The federal government paid parents a “child bonus” of 450 euros per child in the last two years of the pandemic to encourage low consumption. An analysis by the Bundesbank now shows that the desired effect did not materialize.
According to an analysis by the Bundesbank, the state “child bonus” paid in the Corona years 2020 and 2021 did little to boost consumption, which had waned during the pandemic.
Overall, “only a very limited consumption impulse from the child bonus can be determined,” is the conclusion of the elaboration published on Monday by the Bundesbank’s economics department. “The child bonus should therefore be seen less as a fiscal stimulus and more as a redistribution instrument from the general public to families.”
Families only spent a fraction of the “child bonus” on consumer goods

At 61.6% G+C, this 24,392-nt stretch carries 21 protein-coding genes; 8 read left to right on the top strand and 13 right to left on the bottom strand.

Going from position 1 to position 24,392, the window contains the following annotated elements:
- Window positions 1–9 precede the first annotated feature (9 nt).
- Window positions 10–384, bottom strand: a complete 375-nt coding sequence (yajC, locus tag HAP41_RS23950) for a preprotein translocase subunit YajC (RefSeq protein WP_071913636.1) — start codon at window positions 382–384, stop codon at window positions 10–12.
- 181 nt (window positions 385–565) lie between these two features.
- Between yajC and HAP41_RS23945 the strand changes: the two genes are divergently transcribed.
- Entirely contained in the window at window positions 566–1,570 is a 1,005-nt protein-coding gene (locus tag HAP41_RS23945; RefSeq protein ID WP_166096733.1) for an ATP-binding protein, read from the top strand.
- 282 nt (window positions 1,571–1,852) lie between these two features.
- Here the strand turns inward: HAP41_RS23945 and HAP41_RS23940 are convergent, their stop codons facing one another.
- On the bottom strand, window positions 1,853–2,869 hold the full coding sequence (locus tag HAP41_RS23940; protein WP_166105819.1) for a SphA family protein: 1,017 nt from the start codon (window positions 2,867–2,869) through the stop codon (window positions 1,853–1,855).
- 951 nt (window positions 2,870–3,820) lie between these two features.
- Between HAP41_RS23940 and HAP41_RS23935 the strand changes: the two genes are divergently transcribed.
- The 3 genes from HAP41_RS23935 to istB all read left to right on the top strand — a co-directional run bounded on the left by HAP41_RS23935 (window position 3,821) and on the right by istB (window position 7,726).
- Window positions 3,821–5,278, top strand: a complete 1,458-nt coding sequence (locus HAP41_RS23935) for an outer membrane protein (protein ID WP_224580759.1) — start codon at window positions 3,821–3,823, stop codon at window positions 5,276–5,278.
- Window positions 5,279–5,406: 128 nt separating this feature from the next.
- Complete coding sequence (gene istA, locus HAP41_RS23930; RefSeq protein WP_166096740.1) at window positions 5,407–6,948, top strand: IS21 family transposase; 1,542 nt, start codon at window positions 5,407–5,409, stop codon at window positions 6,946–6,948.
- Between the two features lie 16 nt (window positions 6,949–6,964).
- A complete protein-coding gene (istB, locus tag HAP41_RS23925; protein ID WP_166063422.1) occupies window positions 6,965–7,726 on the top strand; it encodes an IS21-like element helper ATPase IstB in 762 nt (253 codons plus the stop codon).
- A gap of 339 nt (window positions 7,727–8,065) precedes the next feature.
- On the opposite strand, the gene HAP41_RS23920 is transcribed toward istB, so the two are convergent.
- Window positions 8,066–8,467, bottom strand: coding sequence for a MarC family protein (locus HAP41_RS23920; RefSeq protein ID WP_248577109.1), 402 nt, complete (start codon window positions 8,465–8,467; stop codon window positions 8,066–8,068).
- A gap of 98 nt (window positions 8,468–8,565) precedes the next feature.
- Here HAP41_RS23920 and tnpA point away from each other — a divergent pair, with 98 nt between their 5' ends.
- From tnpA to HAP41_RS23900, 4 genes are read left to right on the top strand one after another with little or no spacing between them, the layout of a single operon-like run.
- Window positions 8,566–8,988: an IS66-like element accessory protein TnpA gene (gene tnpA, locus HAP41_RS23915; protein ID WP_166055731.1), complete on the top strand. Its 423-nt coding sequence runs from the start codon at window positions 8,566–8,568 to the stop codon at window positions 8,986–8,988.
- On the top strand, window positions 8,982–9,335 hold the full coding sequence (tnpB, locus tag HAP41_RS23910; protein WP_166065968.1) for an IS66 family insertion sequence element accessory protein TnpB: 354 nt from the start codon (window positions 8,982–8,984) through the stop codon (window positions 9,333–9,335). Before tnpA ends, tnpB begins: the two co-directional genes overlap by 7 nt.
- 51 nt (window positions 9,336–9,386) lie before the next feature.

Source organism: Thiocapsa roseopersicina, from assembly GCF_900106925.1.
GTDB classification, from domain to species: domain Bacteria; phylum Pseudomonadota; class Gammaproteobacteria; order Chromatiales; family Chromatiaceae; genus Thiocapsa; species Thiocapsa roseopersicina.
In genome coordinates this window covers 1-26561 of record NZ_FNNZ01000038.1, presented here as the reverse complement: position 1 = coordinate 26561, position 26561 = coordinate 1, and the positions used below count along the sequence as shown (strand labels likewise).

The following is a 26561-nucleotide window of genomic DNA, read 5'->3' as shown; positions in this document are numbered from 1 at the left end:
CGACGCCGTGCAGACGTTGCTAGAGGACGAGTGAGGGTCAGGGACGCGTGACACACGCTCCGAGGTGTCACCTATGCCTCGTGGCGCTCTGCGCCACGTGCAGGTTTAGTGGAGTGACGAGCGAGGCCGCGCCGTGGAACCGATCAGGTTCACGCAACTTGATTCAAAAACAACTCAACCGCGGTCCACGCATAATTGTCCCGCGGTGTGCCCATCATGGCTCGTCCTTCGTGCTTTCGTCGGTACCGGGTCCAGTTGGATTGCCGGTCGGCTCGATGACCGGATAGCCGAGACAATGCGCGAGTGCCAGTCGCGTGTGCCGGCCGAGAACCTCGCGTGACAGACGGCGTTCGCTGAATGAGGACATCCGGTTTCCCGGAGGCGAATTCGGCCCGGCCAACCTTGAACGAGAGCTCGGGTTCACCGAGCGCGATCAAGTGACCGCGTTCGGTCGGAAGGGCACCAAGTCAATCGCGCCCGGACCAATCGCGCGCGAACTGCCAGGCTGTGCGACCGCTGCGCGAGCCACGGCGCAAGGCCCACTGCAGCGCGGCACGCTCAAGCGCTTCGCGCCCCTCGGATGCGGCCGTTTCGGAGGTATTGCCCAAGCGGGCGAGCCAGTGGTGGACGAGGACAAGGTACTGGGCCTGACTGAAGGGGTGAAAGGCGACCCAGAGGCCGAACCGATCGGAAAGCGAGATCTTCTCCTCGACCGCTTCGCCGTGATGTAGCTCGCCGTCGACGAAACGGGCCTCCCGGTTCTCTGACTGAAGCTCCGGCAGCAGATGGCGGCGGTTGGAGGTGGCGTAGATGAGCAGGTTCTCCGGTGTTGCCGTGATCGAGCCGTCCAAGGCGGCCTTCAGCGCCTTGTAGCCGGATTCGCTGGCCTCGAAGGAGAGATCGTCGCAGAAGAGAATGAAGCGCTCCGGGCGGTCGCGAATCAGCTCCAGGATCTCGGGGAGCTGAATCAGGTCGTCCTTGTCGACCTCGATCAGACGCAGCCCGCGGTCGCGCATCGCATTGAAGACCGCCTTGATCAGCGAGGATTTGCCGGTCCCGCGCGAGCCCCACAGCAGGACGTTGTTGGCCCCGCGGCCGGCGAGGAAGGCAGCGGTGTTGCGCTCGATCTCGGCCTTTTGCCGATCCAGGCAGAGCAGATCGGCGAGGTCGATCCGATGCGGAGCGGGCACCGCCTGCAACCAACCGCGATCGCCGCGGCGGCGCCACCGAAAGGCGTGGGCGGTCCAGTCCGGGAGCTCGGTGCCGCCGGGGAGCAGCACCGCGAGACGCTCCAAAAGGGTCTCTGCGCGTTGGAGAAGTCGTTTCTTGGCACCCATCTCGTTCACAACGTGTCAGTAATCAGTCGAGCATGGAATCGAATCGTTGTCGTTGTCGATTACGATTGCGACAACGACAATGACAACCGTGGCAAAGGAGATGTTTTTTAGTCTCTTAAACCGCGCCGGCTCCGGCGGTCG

The federal government had given parents a total of 450 euros per child in three installments in 2020 and 2021. The government’s goal, in its own words, was “to provide a strong, focused economic stimulus that families would use directly.”
In their analysis, the economists at the Bundesbank compared the average monthly consumer spending of households with children and households without children in the period from July 2020 to June 2021. In order to more precisely determine the effect of the “child bonus” on household spending, the economists also carried out a series of estimates.
The result: Of the 450 euros “child bonus”, households spent just 5.4 cents per euro on short-lived consumer goods and consumer goods, i.e. a total of 24.30 euros. Even taking into account spending on consumer durables and services, which are not included in the data, it was calculated to be just €63.90.